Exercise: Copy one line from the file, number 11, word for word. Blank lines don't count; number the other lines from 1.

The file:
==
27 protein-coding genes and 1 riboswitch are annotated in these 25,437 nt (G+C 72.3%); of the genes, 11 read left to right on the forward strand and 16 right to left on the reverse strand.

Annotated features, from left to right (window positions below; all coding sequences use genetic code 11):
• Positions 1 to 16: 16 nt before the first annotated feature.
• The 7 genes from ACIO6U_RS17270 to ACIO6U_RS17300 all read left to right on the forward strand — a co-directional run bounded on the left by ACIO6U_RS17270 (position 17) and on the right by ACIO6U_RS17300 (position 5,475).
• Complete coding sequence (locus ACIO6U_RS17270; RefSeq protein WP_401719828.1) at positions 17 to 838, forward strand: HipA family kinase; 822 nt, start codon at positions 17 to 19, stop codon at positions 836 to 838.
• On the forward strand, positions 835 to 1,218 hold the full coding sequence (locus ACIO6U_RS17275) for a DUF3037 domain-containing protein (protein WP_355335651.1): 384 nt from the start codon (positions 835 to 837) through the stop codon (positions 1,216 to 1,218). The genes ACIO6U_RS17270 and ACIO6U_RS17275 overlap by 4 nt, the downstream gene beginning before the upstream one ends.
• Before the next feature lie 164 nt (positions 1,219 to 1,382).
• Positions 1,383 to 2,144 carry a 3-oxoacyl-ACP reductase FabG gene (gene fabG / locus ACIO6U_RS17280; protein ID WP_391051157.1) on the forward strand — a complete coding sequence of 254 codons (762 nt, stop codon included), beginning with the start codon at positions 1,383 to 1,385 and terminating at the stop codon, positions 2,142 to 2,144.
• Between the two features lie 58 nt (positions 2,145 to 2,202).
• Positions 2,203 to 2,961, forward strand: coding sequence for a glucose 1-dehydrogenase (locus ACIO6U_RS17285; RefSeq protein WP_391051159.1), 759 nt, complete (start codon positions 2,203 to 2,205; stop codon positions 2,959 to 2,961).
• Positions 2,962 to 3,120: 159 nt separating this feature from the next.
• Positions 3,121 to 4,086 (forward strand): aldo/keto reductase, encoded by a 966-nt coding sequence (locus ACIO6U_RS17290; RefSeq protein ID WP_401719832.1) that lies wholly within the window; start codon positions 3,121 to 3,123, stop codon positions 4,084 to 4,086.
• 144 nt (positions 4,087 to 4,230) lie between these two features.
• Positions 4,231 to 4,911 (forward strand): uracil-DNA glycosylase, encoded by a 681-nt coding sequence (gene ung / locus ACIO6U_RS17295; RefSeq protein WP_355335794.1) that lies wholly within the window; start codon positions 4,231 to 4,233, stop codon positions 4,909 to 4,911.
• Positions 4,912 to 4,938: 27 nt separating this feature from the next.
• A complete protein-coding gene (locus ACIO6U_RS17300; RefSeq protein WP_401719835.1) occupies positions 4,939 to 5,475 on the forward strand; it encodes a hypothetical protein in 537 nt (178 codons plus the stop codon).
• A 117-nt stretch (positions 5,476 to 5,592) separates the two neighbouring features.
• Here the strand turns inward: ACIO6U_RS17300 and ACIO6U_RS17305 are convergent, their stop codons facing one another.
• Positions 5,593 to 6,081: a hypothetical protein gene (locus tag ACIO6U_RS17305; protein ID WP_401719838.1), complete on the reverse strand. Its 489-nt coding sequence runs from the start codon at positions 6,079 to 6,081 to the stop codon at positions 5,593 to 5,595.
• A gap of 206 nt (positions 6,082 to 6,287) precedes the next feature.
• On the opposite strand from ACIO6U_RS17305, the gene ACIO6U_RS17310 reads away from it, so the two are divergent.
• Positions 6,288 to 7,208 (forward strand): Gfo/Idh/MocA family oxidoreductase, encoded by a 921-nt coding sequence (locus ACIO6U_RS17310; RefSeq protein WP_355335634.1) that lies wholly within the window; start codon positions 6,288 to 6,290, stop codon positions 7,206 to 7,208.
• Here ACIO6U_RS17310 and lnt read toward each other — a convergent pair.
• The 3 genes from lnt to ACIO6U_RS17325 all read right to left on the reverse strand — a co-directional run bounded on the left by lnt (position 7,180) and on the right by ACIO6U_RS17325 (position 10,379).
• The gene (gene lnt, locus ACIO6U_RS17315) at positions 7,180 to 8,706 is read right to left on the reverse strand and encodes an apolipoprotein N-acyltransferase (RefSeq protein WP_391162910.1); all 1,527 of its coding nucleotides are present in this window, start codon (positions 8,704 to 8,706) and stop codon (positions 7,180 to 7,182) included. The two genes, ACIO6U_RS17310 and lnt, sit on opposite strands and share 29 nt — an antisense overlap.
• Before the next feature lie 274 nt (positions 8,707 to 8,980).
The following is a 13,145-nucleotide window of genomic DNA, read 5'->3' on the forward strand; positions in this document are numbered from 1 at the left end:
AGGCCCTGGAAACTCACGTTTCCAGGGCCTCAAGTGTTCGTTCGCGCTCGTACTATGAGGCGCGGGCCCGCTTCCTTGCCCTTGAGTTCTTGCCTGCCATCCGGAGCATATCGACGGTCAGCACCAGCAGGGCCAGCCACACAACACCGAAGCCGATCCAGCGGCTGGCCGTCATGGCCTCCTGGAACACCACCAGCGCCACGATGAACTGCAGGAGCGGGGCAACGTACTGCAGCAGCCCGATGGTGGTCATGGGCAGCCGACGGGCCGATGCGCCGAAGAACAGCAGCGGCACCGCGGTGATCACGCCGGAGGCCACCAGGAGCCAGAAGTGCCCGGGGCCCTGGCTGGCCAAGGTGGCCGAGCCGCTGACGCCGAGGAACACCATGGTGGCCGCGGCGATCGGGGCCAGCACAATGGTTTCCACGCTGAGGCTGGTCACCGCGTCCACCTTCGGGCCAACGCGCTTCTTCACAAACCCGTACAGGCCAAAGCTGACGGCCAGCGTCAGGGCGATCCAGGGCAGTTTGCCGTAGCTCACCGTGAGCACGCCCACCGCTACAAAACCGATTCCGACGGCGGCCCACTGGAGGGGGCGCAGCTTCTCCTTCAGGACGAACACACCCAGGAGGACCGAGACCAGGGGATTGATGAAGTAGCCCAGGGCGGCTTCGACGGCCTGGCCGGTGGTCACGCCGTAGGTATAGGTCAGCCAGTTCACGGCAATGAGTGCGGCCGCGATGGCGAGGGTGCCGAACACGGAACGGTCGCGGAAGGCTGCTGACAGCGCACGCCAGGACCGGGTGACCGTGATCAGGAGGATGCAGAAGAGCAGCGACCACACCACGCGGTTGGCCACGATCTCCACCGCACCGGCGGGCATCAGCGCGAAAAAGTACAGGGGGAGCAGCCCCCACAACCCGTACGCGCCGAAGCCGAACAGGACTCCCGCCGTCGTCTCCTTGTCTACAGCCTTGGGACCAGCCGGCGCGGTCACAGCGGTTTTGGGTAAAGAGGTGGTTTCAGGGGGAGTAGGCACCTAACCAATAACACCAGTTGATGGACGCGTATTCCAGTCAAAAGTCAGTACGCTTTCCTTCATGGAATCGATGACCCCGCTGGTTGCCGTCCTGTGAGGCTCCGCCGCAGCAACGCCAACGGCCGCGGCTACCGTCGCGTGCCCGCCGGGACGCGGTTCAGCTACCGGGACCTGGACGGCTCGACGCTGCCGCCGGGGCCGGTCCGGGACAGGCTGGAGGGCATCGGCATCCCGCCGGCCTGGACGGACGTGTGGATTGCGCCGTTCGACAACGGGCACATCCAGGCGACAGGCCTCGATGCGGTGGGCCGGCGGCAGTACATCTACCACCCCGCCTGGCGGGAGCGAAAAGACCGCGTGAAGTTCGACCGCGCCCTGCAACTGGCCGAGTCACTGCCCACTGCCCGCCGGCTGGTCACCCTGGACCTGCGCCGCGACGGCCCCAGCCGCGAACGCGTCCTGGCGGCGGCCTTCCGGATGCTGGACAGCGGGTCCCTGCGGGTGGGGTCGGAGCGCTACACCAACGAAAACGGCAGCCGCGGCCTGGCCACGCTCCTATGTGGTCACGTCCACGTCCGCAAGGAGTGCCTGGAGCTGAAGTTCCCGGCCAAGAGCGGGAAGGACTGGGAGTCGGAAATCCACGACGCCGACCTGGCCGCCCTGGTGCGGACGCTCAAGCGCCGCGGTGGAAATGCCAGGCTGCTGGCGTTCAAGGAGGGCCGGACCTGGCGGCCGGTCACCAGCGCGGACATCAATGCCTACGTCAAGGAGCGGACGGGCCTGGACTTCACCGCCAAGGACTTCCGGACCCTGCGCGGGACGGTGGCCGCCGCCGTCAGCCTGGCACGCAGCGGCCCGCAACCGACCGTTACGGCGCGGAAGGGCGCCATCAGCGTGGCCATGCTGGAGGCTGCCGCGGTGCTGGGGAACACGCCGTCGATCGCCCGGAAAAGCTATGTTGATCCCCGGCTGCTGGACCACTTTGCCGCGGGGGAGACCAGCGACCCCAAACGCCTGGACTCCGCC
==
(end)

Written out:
• Positions 2,962 to 3,120: 159 nt separating this feature from the next.